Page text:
17 alarms | 25 breakfasts | 15 lunches packed | 16 doors pulled open for an ‘I love you send off’ | 2 full-time jobs | 2 schools | 9 loads of laundry | 2 flights | 2 cars | 8 power snacks | 17 practices | 2 games | 3 orhto/doctor appointments | 11 carpools | 7 poorly attempted dinners | 6 nights of homework | 1 hair cut | 2 parents | 3 kids | 1 forgotten dog ....
This week my oldest child turned 15. So by my calculations, I’ve been a mom for 780 weeks. This doesn’t include the 40 weeks of pregnancy, nor the compounding effect of busy that comes with having 3 kids.
I often wonder how I pull this all off each week.
Don’t get me wrong, having a family is the best thing I have ever done. I never experienced love like I have since being a mom. And in addition, I never experienced exhaustion like I have since being a mom. In all honestly, what I’ve realized over these 780 weeks of parenting, is that having kids is not for sissies.
I’m a doer and a goal-oriented girl by nature. I thrive on checking things off a to-do list. I like to be busy and am much more productive when I am. But if I had any clue about how logistically challenging parenthood would be, I would have stopped dead in my tracks from jumping on this road.
Perhaps this is why you never truly understand what becoming a parent entails until that day you leave the hospital with a baby in your arms.
You plow through the early years of diapers, feedings, colds, and birthday celebrations thinking you’ve mastered parenthood. But then the school years come and a new level of busy is folded in with homework, sports, and clubs, and the work compounds.
The daily grind of parenting is a ton of work. I wake up every morning and parody the donut guy from the 80’s TV commercial when my feet hit the floor, ‘time to make the donuts’. There is no sick day or vacation day from parenting, so it’s time to get things done. To do so, I employ a handful of guiding principles in hopes of making this busy life just a little easier.
Here are my Top 5 Hacks for Multi-Tasking Moms:
1. Keep a meticulous calendar.
I prefer iCal on my iPhone, but I know other families who use calendaring tools like Google, and even others who keep large paper calendars in the kitchen. However you decide to keep your family calendar, make sure it’s updated often and shared.
Here's what I do:
- Color code my calendar by family member.
This pfrovides a quick way to sort and visualize what each family member has going on that day or week.
- Grab any and all calendar feeds I can.
We have one for the school, one for soccer, and another for hockey. Subscribing to these feeds saves a ton of entry time. Likewise if an activity doesn't have a feed, deal with it right away when the new calendar comes out for an activity, or a new invitation arrives. This way, schedules are current and everyone knows where to be, and when to be there.
- Share the calendar so everyone has buy in.
When the whole family knows what is going on each day, there seems to be a little more patience and respect for what needs to be accomplished.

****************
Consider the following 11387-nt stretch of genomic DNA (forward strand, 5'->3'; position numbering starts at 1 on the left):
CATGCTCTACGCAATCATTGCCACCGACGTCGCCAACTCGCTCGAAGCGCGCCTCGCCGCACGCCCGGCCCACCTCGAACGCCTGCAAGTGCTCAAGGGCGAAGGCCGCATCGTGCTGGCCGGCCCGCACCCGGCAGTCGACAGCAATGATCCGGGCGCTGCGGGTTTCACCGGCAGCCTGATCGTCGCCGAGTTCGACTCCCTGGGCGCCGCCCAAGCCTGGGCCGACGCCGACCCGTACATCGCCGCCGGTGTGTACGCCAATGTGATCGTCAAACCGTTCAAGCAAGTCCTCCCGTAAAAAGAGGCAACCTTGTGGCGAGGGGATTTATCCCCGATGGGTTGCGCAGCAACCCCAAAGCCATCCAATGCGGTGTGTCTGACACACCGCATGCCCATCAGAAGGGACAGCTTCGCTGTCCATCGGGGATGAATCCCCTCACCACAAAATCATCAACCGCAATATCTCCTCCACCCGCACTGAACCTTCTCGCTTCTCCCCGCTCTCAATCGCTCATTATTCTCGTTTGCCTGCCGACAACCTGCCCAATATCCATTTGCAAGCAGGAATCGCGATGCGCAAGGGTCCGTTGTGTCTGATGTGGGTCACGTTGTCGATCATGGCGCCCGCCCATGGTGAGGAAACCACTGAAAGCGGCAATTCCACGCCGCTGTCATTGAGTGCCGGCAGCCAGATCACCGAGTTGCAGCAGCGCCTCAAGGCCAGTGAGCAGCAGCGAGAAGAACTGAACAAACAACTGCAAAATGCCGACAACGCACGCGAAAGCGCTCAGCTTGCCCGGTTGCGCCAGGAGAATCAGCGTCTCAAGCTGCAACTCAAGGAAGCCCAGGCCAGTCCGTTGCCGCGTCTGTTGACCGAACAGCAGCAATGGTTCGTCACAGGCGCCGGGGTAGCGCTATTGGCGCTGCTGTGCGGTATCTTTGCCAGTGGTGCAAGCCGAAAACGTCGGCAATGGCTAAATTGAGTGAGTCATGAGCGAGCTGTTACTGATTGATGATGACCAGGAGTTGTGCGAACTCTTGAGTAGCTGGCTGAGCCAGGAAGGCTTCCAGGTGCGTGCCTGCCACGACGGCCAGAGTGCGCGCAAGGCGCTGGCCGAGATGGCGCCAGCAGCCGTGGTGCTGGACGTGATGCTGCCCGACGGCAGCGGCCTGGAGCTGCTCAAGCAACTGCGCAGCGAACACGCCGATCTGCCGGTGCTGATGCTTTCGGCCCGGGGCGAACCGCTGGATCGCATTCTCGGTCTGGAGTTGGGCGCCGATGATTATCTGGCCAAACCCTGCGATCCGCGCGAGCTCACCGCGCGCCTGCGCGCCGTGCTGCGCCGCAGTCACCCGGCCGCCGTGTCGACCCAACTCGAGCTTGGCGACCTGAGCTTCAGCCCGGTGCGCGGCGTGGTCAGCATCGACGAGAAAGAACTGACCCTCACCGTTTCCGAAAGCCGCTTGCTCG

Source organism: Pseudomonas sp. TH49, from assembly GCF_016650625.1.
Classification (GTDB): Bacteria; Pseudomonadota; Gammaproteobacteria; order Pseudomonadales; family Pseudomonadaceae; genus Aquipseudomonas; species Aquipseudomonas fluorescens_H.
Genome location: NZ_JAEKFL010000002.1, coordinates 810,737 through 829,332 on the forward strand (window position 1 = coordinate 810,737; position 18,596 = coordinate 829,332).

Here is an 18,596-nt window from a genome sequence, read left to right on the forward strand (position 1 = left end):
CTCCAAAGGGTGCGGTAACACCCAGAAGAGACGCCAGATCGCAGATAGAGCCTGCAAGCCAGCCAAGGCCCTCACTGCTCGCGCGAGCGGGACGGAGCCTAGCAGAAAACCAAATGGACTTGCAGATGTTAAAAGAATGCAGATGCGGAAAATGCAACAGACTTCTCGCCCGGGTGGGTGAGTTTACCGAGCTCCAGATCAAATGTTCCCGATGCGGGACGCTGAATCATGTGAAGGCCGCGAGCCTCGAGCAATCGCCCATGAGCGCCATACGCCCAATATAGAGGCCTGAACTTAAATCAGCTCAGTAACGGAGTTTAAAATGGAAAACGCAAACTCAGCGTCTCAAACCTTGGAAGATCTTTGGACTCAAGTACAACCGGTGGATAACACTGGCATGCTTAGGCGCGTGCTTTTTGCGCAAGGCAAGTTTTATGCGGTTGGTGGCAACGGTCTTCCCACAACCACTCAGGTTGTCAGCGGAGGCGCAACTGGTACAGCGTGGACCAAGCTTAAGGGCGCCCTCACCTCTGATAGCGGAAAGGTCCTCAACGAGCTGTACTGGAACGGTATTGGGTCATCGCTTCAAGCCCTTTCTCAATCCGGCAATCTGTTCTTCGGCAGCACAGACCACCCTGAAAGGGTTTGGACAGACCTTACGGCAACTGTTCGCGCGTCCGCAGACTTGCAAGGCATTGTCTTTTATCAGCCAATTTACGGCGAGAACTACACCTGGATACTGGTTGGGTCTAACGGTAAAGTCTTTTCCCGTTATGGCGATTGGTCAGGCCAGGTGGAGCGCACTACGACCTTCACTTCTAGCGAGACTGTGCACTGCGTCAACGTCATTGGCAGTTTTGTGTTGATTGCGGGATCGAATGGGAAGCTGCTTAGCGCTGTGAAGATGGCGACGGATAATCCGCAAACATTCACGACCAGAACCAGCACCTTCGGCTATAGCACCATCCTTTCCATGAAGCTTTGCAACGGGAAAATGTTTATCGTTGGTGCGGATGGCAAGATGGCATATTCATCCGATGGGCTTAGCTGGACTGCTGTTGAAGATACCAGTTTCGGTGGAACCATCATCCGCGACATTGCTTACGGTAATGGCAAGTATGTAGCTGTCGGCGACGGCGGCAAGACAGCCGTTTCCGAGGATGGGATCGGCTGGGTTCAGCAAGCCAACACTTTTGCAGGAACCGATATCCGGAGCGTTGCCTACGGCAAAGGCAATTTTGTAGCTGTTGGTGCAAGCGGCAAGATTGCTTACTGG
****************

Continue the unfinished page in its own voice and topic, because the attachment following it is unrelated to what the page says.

2. Touch it once.
I learned this tip decades ago in a class about being organized at the workplace and have never forgotten it. Our house is full of stuff. With shoes, jackets, backpacks, sports equipment, laundry, toys, games, and more that accompanies a family of five, it is just a lot to keep organized.
Based on this, I have a ‘touch it once’ philosophy to keep the house organized. For example, when you come in the door, hang up your coat and backpack instead of tossing it on the floor. If you do the first time, you won’t have to touch it again when asked to go pick it up.
Same with laundry. When you change your clothes, put the dirty items in the laundry instead of tossing them on the floor. Then you won’t have to pick them up again later on.
It’s a simple reminder and can help add a few minutes to your day. Just deal with that 'stuff' the first time you touch it, and you won't have to go back and touch it again.
3. Prep for the next day.
Take 5-10 minutes before you turn in to get a few things done for the morning. It will streamline the AM rush and leave you in a better place to manage life's unexpected things that are sure to present.
A few things I always take care of before I turn in for the night include:
- Prep the coffee maker
- Throw a load of laundry in the wash or dryer
- Start the dishwasher
- Put out the lunch boxes and water bottles
Find a group of trusted parents and share the task of getting the kids where they need to be. I carpool weekly with a handful of friends who have kids in the same activities. For the 10-15 extra minutes I spend picking up and dropping off kids in a weekly carpool, I typically gain two shifts of not driving. It’s a life saver.
Tip. When it’s your turn to to drive both to and from the activity, make the most of carpool layover. It’s a great time to run to the post office, make a return, or grab groceries for lunches the next day.
5. Make chores family activities.
My mom always used to say, "Many hands make light work." And let’s face it, no one likes to do chores alone. So grab the kids when it’s time to wash the car, rake the leaves, vacuum, or clean out the fridge. Everyone working together will make lifes tasks go faster and give everyone a sense of pride when they are complete.
In the end, if you feel exhausted, congratulations, you’re a parent. Enjoy the chaos. Embrace the exhaustion. And know you are among some of the the most capable human beings on the planet. And use these five hacks to make the weeks just a little more manageable!